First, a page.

One of the problems for the CISO is that it is not easy to visualise where the attack vectors are likely to come from. This is hindered by the ‘silo’ nature of information systems and the need for specialist knowledge about context, configuration and usage settings.
Creating this taxonomy has allowed some of the key areas and groups for the technical management overview of enterprise systems protection to emerge. These areas have been labelled into the following categories:
- Asset Threats – Concerned with securing the physical contents of your estate, including devices and backups.
- Network Threats – The risks associated with getting information from A to B without any outside tampering.
- Social Engineering – The vulnerabilities that come with having people involved in Socio-Technical systems.
- Data Security – Stopping sensitive information and data from leaving the organisation.
- Software Threats – The vulnerabilities introduced as a result of using internally or externally produced software, or of software that is introduced maliciously.
- Access and Authorisation – The risks involved in the administration of systems and the granting of access to others to view and amend information.
The information provided here has been compiled from known security vulnerabilities taken from various web sources, the NCSC and partly from the ICO data Security trends data. Due to the nature of the changing security landscape this is not intended to be comprehensive, but identifying the vectors an aid for practitioners to communicate the risks to executives and implement protections that will cover future threats.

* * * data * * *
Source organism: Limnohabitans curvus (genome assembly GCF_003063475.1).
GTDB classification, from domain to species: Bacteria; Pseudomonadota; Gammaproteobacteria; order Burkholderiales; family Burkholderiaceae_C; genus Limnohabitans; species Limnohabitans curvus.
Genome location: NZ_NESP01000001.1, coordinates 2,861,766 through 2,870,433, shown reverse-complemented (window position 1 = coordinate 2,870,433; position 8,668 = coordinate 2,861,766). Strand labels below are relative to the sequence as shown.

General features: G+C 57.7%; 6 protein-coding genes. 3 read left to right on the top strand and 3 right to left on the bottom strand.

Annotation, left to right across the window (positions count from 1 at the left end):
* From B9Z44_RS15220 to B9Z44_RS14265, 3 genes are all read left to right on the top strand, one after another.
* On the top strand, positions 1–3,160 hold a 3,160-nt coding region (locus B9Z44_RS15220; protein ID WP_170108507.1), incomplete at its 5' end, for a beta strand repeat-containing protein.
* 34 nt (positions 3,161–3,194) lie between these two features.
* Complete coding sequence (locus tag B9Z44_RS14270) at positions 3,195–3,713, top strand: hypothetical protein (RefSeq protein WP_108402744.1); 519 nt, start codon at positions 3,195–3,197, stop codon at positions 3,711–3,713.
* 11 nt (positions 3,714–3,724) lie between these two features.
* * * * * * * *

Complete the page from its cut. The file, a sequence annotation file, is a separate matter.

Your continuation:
Knowing the likely vectors by which information systems risk is introduced into the organisation is the best way to begin a holistic strategy to mitigate Cyber risks. Ensuring that each of the potential vulnerability categories are covered from a management perspective allows these types of risks to be dovetailed with other risk strategies and plans produced for initiatives like compliance or business continuity without the need to re-invent the wheel from a security context.
It is also important to note that intruders will use these threat vectors as part of their business processes, and vigilance across several categories is necessary to prevent an attack. For example, an attacker may use social engineering to gain password details that are then utilised to access and exfiltrate information. see my post on modelling attack processes here .
Taking a category based approach to security can help to manage the complexity associated with reacting to the latest security vulnerabilities, whilst allowing the freedom to guide specialists in the areas that are vital to the organisation.